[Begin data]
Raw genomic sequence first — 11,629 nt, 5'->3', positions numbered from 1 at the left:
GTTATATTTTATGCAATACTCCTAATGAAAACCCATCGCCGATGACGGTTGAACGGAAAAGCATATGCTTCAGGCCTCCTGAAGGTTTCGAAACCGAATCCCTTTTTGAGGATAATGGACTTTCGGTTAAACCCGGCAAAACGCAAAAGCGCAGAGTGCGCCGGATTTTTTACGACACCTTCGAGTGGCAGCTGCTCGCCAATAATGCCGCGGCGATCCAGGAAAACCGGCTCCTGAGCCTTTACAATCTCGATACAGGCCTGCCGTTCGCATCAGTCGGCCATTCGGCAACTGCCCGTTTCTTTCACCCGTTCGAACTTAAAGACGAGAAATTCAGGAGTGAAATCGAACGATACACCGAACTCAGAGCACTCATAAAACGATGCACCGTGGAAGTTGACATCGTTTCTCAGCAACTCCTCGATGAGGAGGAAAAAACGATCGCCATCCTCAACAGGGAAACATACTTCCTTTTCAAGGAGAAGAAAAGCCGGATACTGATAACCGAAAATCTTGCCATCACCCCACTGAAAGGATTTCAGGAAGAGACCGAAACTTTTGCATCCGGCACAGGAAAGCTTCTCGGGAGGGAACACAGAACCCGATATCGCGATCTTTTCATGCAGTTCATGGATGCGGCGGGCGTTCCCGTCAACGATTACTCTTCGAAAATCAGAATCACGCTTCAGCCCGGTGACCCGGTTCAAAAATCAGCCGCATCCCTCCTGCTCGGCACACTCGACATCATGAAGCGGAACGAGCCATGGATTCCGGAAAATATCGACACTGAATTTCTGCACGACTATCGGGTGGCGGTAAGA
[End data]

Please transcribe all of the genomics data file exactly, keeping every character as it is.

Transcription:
Raw genomic sequence first — 11,629 nt, 5'->3', positions numbered from 1 at the left:
GTTATATTTTATGCAATACTCCTAATGAAAACCCATCGCCGATGACGGTTGAACGGAAAAGCATATGCTTCAGGCCTCCTGAAGGTTTCGAAACCGAATCCCTTTTTGAGGATAATGGACTTTCGGTTAAACCCGGCAAAACGCAAAAGCGCAGAGTGCGCCGGATTTTTTACGACACCTTCGAGTGGCAGCTGCTCGCCAATAATGCCGCGGCGATCCAGGAAAACCGGCTCCTGAGCCTTTACAATCTCGATACAGGCCTGCCGTTCGCATCAGTCGGCCATTCGGCAACTGCCCGTTTCTTTCACCCGTTCGAACTTAAAGACGAGAAATTCAGGAGTGAAATCGAACGATACACCGAACTCAGAGCACTCATAAAACGATGCACCGTGGAAGTTGACATCGTTTCTCAGCAACTCCTCGATGAGGAGGAAAAAACGATCGCCATCCTCAACAGGGAAACATACTTCCTTTTCAAGGAGAAGAAAAGCCGGATACTGATAACCGAAAATCTTGCCATCACCCCACTGAAAGGATTTCAGGAAGAGACCGAAACTTTTGCATCCGGCACAGGAAAGCTTCTCGGGAGGGAACACAGAACCCGATATCGCGATCTTTTCATGCAGTTCATGGATGCGGCGGGCGTTCCCGTCAACGATTACTCTTCGAAAATCAGAATCACGCTTCAGCCCGGTGACCCGGTTCAAAAATCAGCCGCATCCCTCCTGCTCGGCACACTCGACATCATGAAGCGGAACGAGCCATGGATTCCGGAAAATATCGACACTGAATTTCTGCACGACTATCGGGTGGCGGTAAGA